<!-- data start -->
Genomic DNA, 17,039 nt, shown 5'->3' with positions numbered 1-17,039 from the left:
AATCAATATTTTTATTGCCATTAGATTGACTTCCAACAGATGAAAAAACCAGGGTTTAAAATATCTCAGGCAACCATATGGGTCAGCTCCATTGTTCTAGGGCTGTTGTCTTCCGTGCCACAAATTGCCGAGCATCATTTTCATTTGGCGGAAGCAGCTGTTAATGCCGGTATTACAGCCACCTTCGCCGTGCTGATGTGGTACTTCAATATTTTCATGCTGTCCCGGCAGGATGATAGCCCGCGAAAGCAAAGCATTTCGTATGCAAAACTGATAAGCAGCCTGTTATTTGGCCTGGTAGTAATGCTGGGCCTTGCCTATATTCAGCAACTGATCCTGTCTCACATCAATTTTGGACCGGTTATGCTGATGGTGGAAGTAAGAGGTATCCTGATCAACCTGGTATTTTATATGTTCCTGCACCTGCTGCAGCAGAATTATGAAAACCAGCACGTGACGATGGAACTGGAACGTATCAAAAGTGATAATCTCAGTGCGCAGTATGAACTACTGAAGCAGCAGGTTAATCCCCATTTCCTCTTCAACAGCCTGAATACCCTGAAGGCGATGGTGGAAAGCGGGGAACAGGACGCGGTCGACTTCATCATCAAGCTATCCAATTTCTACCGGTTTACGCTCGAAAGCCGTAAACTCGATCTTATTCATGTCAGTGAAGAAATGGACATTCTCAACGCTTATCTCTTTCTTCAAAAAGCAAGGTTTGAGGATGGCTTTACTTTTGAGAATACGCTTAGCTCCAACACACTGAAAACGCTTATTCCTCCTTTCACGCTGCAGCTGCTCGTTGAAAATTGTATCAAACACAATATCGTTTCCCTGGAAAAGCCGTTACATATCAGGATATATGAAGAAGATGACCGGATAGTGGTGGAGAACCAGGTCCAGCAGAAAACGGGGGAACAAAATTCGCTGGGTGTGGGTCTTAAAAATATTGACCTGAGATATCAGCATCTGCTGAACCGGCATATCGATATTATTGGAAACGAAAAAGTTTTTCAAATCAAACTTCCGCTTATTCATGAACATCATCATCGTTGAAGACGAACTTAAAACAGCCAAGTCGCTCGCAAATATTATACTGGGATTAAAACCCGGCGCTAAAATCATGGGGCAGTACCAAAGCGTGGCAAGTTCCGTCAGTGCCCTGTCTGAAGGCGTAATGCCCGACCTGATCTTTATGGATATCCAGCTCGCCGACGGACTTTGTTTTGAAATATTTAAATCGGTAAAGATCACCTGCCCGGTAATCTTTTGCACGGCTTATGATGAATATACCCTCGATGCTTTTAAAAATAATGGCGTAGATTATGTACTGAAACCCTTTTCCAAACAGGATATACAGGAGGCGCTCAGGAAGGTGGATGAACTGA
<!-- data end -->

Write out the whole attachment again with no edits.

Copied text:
Genomic DNA, 17,039 nt, shown 5'->3' with positions numbered 1-17,039 from the left:
AATCAATATTTTTATTGCCATTAGATTGACTTCCAACAGATGAAAAAACCAGGGTTTAAAATATCTCAGGCAACCATATGGGTCAGCTCCATTGTTCTAGGGCTGTTGTCTTCCGTGCCACAAATTGCCGAGCATCATTTTCATTTGGCGGAAGCAGCTGTTAATGCCGGTATTACAGCCACCTTCGCCGTGCTGATGTGGTACTTCAATATTTTCATGCTGTCCCGGCAGGATGATAGCCCGCGAAAGCAAAGCATTTCGTATGCAAAACTGATAAGCAGCCTGTTATTTGGCCTGGTAGTAATGCTGGGCCTTGCCTATATTCAGCAACTGATCCTGTCTCACATCAATTTTGGACCGGTTATGCTGATGGTGGAAGTAAGAGGTATCCTGATCAACCTGGTATTTTATATGTTCCTGCACCTGCTGCAGCAGAATTATGAAAACCAGCACGTGACGATGGAACTGGAACGTATCAAAAGTGATAATCTCAGTGCGCAGTATGAACTACTGAAGCAGCAGGTTAATCCCCATTTCCTCTTCAACAGCCTGAATACCCTGAAGGCGATGGTGGAAAGCGGGGAACAGGACGCGGTCGACTTCATCATCAAGCTATCCAATTTCTACCGGTTTACGCTCGAAAGCCGTAAACTCGATCTTATTCATGTCAGTGAAGAAATGGACATTCTCAACGCTTATCTCTTTCTTCAAAAAGCAAGGTTTGAGGATGGCTTTACTTTTGAGAATACGCTTAGCTCCAACACACTGAAAACGCTTATTCCTCCTTTCACGCTGCAGCTGCTCGTTGAAAATTGTATCAAACACAATATCGTTTCCCTGGAAAAGCCGTTACATATCAGGATATATGAAGAAGATGACCGGATAGTGGTGGAGAACCAGGTCCAGCAGAAAACGGGGGAACAAAATTCGCTGGGTGTGGGTCTTAAAAATATTGACCTGAGATATCAGCATCTGCTGAACCGGCATATCGATATTATTGGAAACGAAAAAGTTTTTCAAATCAAACTTCCGCTTATTCATGAACATCATCATCGTTGAAGACGAACTTAAAACAGCCAAGTCGCTCGCAAATATTATACTGGGATTAAAACCCGGCGCTAAAATCATGGGGCAGTACCAAAGCGTGGCAAGTTCCGTCAGTGCCCTGTCTGAAGGCGTAATGCCCGACCTGATCTTTATGGATATCCAGCTCGCCGACGGACTTTGTTTTGAAATATTTAAATCGGTAAAGATCACCTGCCCGGTAATCTTTTGCACGGCTTATGATGAATATACCCTCGATGCTTTTAAAAATAATGGCGTAGATTATGTACTGAAACCCTTTTCCAAACAGGATATACAGGAGGCGCTCAGGAAGGTGGATGAACTGA